(Greensboro, NC) -- Today marks the 225th anniversary of the U.S. Constitution.
The Constitution was signed September 17, 1787 and represents our countries' legacy of freedom. However, there are some misnomers and myths that many fall victim to.
We thought it would be a great time to shed some light on some of these misguided beliefs, so that you can celebrate today with an american heart and a correct knowledge of this sacred document.
Misnomer #1 - The phrase "separation of church and state" does not exist in the Constitution. This doesn't mean that it cant be used a legal or judicial principle. The words may not exist verbatim, but the courts have found that religious liberty is within the First Amendment. The point of this amendment ensures that any religious belief, private or organized, are exempt from government control.
Misnomer #2 - There is no "taxation without representation." The concept may be present, but it's definitely not in practice. Unrepresented residents of America are still subject to taxation. Immigrants who cannot vote, visitors to our country (who pay sales tax on purchases), and convicts who are not allowed to vote via individual state laws all must pay taxes, yet they have no voice in our government.
Misnomer #3 - The Constitution guarantees your right to vote. While the U.S. Constitution lists plenty of ways that you can NOT be denied voting rights, it never explicitly says you are guaranteed the right to vote. You cannot be refused a vote based on race, gender, age (over 18), and even for failing to pay taxes. The Constitution leaves the specific right to vote up to the states.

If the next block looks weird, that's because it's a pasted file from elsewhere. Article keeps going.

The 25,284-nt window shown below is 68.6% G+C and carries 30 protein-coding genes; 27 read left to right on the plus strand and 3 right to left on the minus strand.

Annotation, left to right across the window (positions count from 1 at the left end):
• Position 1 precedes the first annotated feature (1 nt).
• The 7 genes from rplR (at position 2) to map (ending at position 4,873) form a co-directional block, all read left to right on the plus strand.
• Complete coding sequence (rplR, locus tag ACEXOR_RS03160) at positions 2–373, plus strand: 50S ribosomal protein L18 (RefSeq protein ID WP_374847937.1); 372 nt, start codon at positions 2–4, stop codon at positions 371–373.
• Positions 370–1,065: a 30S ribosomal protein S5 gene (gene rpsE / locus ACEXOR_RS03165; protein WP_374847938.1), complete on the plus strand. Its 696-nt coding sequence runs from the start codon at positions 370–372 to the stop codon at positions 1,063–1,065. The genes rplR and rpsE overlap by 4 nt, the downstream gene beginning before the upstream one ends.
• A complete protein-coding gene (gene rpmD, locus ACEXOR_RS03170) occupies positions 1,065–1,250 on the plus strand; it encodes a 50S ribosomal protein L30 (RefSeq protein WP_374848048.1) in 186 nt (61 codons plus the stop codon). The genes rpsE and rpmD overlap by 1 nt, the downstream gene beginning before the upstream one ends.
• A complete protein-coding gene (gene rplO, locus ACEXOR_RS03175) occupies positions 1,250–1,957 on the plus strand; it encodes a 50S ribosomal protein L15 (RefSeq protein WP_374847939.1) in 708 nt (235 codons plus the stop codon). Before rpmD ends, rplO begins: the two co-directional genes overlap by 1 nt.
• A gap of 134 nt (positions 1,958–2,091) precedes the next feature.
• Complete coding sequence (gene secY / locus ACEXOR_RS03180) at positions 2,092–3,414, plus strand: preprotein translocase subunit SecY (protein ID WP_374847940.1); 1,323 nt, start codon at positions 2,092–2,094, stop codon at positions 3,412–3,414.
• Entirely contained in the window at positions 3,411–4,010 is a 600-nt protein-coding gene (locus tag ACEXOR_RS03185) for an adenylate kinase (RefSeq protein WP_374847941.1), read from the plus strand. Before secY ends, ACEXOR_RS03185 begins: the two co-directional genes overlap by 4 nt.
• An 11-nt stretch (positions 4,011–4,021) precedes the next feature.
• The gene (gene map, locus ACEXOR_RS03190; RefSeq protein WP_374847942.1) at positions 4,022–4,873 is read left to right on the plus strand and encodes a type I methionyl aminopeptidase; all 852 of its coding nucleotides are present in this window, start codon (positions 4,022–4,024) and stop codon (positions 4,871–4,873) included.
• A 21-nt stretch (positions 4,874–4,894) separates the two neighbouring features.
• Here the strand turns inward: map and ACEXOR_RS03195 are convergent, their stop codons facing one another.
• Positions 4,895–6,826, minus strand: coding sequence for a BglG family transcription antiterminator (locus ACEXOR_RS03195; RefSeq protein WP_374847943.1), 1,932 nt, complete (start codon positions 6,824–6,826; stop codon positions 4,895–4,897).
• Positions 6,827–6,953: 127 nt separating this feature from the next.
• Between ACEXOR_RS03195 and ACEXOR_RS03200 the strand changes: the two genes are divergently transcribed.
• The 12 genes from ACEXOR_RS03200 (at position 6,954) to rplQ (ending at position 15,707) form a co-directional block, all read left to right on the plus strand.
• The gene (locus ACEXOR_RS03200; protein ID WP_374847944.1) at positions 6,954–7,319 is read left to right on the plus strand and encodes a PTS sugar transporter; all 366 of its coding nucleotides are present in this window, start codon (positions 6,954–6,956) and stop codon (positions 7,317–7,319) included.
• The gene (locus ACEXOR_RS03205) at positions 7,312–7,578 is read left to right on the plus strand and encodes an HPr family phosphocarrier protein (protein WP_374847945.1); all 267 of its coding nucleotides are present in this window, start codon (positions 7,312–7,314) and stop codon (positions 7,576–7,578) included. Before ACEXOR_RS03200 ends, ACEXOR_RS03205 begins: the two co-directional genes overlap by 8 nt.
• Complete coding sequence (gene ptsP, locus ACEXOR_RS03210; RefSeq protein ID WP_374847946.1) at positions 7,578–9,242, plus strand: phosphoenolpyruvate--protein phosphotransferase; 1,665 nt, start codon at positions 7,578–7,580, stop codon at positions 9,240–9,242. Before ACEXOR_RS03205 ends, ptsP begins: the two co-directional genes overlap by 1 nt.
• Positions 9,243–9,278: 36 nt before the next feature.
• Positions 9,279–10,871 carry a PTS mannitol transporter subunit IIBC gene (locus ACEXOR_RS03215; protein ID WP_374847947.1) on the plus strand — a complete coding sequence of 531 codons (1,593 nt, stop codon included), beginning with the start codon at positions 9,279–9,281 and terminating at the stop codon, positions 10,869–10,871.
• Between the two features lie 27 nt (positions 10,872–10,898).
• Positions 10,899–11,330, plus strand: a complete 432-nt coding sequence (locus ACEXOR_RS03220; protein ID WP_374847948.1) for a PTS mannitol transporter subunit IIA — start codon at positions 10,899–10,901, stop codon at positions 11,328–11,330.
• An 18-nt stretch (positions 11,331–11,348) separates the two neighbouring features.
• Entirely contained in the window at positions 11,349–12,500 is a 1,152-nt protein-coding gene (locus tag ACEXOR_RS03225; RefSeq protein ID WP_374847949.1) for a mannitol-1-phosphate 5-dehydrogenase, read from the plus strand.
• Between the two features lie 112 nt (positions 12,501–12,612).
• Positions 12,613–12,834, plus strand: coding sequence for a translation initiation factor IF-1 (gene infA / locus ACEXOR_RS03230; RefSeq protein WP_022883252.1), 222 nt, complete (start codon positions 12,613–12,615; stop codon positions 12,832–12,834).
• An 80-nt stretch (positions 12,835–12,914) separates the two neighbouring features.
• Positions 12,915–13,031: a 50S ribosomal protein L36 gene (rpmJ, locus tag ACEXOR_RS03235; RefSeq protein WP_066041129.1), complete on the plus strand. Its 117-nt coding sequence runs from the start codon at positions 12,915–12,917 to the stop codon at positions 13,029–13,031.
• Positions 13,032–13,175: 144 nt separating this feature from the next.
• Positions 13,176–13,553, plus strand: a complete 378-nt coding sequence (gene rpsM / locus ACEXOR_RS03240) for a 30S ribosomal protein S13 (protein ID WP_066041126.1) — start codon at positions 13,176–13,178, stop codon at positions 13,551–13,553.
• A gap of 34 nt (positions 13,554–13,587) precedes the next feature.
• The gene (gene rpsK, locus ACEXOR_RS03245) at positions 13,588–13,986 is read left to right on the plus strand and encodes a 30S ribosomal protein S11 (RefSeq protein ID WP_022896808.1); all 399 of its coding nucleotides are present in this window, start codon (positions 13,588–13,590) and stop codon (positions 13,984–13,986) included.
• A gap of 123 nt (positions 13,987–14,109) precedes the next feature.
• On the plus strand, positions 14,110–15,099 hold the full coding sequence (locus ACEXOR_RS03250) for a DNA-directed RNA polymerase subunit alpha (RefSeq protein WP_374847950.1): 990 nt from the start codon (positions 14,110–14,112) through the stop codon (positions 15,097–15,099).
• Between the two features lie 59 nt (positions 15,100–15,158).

Misnomer #4 - The United States of America was designed as a democracy. Do you know how many times the word "democracy" appears in the U.S. Constitution? NONE! Our country was designed to be a republic elected and appointed officials. These officials hold office for the express purpose of creating and abolishing laws as committees or as individuals. Our elected leaders can use numbers and research, and have the tools to judge what is truly best for everyone.
Misnomer #5 - The 1st Amendment guarantees our rights to free speech and no form of government can take that right away. [insert loud "wrong" buzzer sound effect here] The actual statement in the U.S. Constitution says "Congress shall make no law...abridging the freedom of speech, or of the press; or the right of the people peaceably to assemble, and to petition the Government for a redress of grievances." The Constitution actually says that there can be no federal law prohibiting speech. The states can pretty much do as they please. By the way, your first amendment rights only exist on public property - when you are on private property, you are at the mercy of the property owners or local zoning laws.
Now that you are "schooled" on some of the most popular misunderstandings, you can officially celebrate this special anniversary with true American spirit.